Dossier Firm, House Intel Argue Over Whether Judge Can Halt Bank Subpoena

AP
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The public portion of a federal court hearing on the latest legal tussle between the House Intel Committee and the intelligence firm behind the so-called Trump dossier focused on whether a judge can halt a subpoena that the committee had issued on the firm’s bank.

U.S. District Court Judge Richard Leon heard arguments from lawyers representing the firm, Fusion GPS, and House Intel, for nearly an hour, before kicking out the public for the parties to discuss aspects of the case that remain under seal. The main point of contention in the public portion of arguments was whether the court had the authority to block the subpoena — particularly as the bank itself is not objecting to it, but rather Fusion GPS as a third party intervenor.

Fusion GPS and House Intel have clashed repeatedly over the documents and testimony the committee has sought from the firm as part of its Russia probe. This current bout has to do with a subpoena House Intel issued for the firm’s bank, to turn over financial records that the firm itself refused to submit to the committee.

At one point, the two parties had come to a deal on narrowing the subpoena late last month. But the agreement fell apart, with Fusion GPS accusing House Intel of seeking documents not pertinent to its Russia probe with a request that would infringe on the First Amendment rights of its clients. The firm is now seeking a preliminary injunction for the subpoena to be blocked so it can take the case to a full trial.

Steven Salky, the lawyer for Fusion GPS, told the judge Thursday that not only did the court have the authority to review the subpoena, but that failure to block it would result in irrevocable harm to the firm.

Salky said House Intel’s interest in the documents was so it could “discredit Fusion” and the work that it did.

He brought up details about the bank and its clients that made it to conservative outlets as Fusion GPS sought to keep them quiet — stopping just short of accusing the House committee outright of leaking the details.

“I’m pretty confident it wasn’t from Fusion or the bank,” Salky said, adding that he did not have a lot of confidence in House Intel’s ability to follow through on assurances that it would keep certain sensitive information from the public.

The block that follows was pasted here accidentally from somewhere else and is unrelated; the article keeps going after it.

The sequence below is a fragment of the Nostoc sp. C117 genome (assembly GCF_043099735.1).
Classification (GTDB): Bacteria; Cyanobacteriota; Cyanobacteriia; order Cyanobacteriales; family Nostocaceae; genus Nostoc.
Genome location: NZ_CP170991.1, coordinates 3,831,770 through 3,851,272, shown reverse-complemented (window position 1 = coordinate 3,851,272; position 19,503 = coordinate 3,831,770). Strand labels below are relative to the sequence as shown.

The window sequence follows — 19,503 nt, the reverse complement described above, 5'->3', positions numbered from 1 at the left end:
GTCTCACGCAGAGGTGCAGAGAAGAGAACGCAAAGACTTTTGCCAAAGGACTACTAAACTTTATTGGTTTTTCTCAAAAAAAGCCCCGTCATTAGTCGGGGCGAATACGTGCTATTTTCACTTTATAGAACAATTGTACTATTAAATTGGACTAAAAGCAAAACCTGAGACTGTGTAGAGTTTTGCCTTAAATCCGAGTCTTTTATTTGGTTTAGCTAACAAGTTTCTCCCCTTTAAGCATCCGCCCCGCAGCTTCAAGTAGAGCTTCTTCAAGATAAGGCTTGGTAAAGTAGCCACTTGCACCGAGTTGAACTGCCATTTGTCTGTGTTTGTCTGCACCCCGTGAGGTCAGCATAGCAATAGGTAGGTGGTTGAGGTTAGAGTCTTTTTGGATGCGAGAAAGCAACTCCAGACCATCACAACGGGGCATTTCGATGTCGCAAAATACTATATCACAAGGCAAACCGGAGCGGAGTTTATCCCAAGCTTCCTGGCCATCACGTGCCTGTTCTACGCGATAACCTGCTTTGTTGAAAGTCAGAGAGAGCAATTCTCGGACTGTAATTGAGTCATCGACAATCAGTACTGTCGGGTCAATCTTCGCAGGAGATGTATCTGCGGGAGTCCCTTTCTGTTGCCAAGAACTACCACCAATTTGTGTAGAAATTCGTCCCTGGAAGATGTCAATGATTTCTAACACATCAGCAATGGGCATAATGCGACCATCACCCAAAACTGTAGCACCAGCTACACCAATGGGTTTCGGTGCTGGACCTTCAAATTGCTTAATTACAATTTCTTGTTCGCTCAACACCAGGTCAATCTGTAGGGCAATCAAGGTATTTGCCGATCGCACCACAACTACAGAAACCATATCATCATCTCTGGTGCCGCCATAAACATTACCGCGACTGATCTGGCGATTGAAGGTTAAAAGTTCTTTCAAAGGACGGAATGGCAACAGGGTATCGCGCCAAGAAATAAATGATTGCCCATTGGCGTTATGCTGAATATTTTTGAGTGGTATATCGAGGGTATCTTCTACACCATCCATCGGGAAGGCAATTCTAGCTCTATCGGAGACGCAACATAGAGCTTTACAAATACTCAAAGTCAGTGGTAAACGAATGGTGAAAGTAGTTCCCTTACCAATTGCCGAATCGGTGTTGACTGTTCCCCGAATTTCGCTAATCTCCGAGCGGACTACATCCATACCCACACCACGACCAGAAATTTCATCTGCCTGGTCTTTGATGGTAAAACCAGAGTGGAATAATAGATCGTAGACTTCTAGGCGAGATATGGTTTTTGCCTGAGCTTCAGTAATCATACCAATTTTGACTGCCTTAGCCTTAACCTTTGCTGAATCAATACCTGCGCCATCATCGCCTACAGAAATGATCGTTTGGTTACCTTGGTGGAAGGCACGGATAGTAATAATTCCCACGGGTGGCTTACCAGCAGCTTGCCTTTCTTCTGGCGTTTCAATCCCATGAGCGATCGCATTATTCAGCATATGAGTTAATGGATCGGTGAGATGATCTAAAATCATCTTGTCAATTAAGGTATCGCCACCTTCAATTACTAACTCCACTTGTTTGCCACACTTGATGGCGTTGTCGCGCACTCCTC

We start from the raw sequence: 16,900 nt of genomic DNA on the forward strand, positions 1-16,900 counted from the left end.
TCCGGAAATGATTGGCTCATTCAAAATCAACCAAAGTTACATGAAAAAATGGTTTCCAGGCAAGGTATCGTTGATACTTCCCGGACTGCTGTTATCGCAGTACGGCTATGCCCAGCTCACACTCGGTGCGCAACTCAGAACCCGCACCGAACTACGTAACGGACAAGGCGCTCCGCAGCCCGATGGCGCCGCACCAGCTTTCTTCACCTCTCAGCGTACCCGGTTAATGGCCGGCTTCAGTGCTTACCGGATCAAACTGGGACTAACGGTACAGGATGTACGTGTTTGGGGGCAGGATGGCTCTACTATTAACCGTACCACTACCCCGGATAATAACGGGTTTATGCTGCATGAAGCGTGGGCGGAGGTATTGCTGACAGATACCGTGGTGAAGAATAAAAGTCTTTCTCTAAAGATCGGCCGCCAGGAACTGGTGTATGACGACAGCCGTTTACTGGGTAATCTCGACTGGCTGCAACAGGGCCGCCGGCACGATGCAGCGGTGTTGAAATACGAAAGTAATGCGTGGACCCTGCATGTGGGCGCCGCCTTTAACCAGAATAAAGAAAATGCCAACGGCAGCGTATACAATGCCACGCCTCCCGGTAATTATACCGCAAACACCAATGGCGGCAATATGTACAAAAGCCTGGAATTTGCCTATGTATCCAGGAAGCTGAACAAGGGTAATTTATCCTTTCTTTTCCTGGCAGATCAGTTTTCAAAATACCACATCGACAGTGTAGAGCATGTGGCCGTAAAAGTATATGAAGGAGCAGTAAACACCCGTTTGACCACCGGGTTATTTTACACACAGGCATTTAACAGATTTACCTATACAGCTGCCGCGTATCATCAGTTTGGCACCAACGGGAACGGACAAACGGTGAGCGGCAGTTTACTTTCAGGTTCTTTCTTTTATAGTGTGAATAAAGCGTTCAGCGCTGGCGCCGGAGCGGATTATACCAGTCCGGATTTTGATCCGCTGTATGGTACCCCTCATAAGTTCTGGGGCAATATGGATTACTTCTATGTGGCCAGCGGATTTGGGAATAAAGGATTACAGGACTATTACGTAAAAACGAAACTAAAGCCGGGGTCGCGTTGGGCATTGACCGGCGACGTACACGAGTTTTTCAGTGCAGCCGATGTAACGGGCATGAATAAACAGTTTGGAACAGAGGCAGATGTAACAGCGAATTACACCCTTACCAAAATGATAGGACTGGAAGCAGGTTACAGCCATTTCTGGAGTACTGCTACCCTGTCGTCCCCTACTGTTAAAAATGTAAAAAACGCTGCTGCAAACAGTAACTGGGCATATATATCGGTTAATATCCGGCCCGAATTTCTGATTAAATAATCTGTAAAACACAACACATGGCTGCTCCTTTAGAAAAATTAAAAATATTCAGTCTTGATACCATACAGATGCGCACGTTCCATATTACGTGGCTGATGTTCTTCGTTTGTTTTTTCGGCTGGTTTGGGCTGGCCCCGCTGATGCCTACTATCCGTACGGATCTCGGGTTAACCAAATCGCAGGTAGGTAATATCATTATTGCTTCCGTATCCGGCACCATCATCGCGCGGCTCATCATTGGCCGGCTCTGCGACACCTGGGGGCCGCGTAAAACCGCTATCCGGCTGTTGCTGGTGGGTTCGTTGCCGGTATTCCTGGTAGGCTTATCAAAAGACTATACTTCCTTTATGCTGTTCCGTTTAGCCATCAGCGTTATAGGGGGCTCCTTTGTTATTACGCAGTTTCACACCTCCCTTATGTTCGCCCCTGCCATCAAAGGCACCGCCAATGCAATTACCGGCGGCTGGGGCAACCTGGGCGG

An attorney for the committee, Thomas Hungarsaid it would be “unprecedented” for the court to halt a subpoena due to the objections of a third party intervenor, rather than the entity itself being subpoenaed.

He said that even if the court had the power to review the subpoena, the records House Intel was seeking were pertinent to its ability to pursue leads in the case. At one point, he seemed to suggest that Fusion GPS’ backing of a Hillary Clinton-financed opposition research project that pulled from Russian sources fit into the investigation’s parameters of investigating links between Russians and individuals associated with political campaigns.

Hungar also dismissed Fusion GPS’ claim that producing the records would have a chilling effect on its clients, by pointing to the fact that the firm on its own had already made public the clients behind the Trump dossier.

The firm’s bank, with Fusion GPS’s permission, has already handed over 42 documents, some of them redacted, having to do with Fusion GPS’ dossier project as well as research it did for a law firm representing a Russian company in a case against the U.S. government.  House Intel is seeking versions of those financial records without their redactions — which Salky said protected their clients’ and vendors’ bank information and account numbers — as well as some 70 more documents. The subject of many of those records remain under seal, but it’s known that some of them have to do with eight other law firms that have contracted with Fusion, besides Perkins Coie, which represented Dems paying for the dossier and, BakerHostetler, which was involved in the Russian company case. Fusion GPS contends that none of its work for those other law firms has anything to do with Russia and the dossier.

At one point, the judge pointed out that the records being sought would not reveal the subject of work Fusion GPS was doing for the law firms, just their identities and the financial transaction.

Leon also expressed his frustration that much of the case remained under seal — a set-up he said he inherited from Judge Tanya S. Chutkan, his predecessor on the case who ultimately recused herself.

“Frankly, I find it very troubling,” Leon said, about how much of the case remained hidden from the public.

Leon nonetheless cleared the courtroom for the closed portion of the hearing, and it concluded without further public word from the judge on a decision in the case.

ABOUT THE AUTHOR

Tierney Sneed is a reporter for Talking Points Memo. She previously worked for U.S. News and World Report. She grew up in Florida and attended Georgetown University.

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